The possibility of the ongoing India-Pakistan military stand-off spiralling out of control cannot be overstated, given the high stakes involved with regard to national reputations, military redlines and, most undeniably, domestic political considerations. The limited air war over the Line of Control (LoC), shooting down of each other’s aircraft and, equally importantly, the capture of an Indian fighter pilot by Pakistan have further complicated what was initially believed to be a crisis that might not go beyond round one (the terror attack in Pulwama and the Indian air strikes on Balakot). With Wednesday’s limited air war, the two sides completed round two, and it’s been anyone’s guess what round three may entail. Thursday’s late evening joint press briefing by the three services gave no definite indication of de-escalation even though the tone of the conference did not suggest escalation.
Mapping the escalation
In days ahead, if there is no clear de-escalation, we are likely to witness more fire assaults on the LoC with high calibre weapons and stand-off strikes without crossing the border using short-range air-to-surface or surface-to-surface missiles against each other. In so far as this does not involve more pilot captures, deep strikes in each other’s territories and extending to the International Boundary sector, it could still potentially remain contained. But, as they say, miscalculations and mistakes can easily take place in the fog of war whereby the stand-off could move up the next rung of escalation.
Let’s take a step back and recapture how we got to two rungs up the escalatory ladder. To begin with, by carrying out a daring air strike deep inside the Pakistani mainland, India crossed the redline, from the Pakistani point of view. It meant clear and present reputational damage for the Imran Khan government as well as the Pakistan military. Their retaliatory strike against India was something they felt compelled to undertake. On the Indian side, coming in the run-up to the general election, the Bharatiya Janata Party (BJP)-led government couldn’t have but responded to a terror attack that took the lives of 40 of its men in uniform. A military response was expected, but choosing to strike inside mainland Pakistan was perhaps not wise.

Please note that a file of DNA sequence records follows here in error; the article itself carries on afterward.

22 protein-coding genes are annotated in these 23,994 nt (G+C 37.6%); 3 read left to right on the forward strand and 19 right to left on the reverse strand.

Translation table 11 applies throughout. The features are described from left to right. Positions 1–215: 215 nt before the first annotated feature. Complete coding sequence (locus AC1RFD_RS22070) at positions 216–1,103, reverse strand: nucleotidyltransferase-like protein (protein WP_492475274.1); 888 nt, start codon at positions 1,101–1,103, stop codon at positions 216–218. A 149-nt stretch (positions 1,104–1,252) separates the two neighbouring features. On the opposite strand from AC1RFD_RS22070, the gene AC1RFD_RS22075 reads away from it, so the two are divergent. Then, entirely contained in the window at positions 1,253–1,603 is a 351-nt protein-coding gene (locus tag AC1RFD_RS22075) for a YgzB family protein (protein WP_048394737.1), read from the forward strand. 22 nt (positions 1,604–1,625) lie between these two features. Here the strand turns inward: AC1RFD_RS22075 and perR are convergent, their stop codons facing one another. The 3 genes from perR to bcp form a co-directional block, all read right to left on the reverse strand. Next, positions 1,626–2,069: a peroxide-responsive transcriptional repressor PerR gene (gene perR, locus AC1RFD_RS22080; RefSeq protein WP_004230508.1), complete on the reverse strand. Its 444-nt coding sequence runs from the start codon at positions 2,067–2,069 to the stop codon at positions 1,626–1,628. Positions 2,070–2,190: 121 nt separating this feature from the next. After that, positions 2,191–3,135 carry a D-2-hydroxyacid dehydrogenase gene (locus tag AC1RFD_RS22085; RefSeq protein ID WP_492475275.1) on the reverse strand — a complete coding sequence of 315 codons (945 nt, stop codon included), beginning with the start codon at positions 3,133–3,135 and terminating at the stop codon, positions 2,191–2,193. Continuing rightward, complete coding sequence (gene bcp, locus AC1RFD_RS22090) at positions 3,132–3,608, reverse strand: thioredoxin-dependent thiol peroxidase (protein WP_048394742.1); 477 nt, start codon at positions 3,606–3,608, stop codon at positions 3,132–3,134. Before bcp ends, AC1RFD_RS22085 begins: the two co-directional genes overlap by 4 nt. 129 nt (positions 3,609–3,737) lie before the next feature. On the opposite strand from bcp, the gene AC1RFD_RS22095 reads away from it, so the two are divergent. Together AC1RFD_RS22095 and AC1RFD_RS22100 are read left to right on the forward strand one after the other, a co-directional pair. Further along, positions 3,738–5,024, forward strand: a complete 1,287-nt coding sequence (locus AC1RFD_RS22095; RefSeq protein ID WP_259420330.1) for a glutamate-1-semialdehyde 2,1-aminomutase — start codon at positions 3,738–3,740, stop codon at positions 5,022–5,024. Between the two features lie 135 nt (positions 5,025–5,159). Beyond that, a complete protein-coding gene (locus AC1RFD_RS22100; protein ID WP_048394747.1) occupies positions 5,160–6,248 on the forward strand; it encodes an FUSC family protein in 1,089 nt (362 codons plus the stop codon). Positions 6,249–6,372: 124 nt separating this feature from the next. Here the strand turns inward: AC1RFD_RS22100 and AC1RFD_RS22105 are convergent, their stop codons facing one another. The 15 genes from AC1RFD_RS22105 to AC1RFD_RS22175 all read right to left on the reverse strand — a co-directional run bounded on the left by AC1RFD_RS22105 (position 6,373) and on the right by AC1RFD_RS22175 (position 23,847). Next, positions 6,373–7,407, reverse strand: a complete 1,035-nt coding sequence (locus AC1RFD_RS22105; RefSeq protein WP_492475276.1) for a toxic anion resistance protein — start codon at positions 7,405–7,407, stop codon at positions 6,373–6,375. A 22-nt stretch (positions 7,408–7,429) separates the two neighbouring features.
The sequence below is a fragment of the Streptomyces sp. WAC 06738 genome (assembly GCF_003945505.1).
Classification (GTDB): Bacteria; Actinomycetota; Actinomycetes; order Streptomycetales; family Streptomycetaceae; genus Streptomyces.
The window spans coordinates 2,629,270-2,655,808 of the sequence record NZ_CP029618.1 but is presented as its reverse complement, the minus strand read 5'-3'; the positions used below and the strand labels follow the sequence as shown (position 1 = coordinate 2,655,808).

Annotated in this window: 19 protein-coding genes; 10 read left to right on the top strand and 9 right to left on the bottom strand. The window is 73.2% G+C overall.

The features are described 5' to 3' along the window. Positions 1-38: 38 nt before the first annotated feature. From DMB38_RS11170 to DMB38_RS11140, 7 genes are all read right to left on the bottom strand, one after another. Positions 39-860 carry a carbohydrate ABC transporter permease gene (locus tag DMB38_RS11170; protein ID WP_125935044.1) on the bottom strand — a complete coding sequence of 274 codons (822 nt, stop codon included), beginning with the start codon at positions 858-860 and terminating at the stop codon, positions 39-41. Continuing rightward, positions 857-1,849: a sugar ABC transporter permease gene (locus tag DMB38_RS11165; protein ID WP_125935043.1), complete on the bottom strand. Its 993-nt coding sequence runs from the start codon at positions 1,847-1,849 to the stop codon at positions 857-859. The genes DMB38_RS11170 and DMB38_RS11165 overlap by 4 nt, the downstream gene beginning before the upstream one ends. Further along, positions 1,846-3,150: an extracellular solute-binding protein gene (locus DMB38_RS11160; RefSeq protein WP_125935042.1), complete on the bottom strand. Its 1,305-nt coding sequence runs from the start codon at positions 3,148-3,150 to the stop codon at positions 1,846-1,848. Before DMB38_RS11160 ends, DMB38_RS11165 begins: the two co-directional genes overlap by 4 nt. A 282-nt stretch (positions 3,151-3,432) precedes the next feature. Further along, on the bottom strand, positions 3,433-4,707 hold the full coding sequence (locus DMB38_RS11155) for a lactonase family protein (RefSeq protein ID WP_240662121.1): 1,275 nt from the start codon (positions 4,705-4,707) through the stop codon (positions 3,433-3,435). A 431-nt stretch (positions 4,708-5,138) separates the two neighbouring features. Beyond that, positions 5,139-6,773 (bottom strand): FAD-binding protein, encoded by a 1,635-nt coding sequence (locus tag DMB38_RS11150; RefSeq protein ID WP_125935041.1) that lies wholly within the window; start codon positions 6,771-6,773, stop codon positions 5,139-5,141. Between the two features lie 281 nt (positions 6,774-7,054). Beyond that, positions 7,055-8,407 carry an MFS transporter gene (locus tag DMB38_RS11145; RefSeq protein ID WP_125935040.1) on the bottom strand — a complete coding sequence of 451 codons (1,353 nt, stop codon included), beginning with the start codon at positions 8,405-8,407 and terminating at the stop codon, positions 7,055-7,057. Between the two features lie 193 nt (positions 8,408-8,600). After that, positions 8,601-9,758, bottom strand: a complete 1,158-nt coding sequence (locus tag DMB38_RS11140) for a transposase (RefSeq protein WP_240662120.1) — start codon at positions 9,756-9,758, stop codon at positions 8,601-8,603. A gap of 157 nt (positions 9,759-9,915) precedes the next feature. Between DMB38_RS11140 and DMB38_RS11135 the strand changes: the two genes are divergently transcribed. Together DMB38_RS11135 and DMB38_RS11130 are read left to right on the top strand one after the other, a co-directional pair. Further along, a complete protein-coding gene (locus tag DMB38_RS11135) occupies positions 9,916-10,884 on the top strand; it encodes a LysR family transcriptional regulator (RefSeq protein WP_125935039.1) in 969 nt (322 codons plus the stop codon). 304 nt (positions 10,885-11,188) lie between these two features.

But then, New Delhi’s war planners were also trying to stretch the success of the surgical strikes of 2016 (since Pakistan didn’t respond to them) by extending its scope beyond Pakistan-occupied Kashmir (PoK), a strategy that may not have panned out as planned.
From a more conceptual point of view, by carrying out a strike against Pakistan in its Khyber Pakhtunkhwa province, India wanted to create a new military normal between the two sides, i.e. counter-terror air strikes inside Pakistan would now be a regular feature, something, one could argue, straight out of the American and Israeli counter-terror playbooks. If Pakistan had faked ignorance of an attack in Balakot, which it initially did, or decided not to respond to it, India would have set the new military normal in stone. Moreover, yet another denial from Rawalpindi would have run the risk of Pakistan’s military threats being rendered hollow and the associated conventional and nuclear bluffs being called, in full public view. Knowing fully well the implications of a non-response, Pakistan therefore opted for, I would say, a minimal air strike across the LoC.
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Happymon Jacob teaches at the Jawaharlal Nehru University, and is the author of ‘Line on Fire: Ceasefire Violations and India-Pakistan Escalation Dynamics’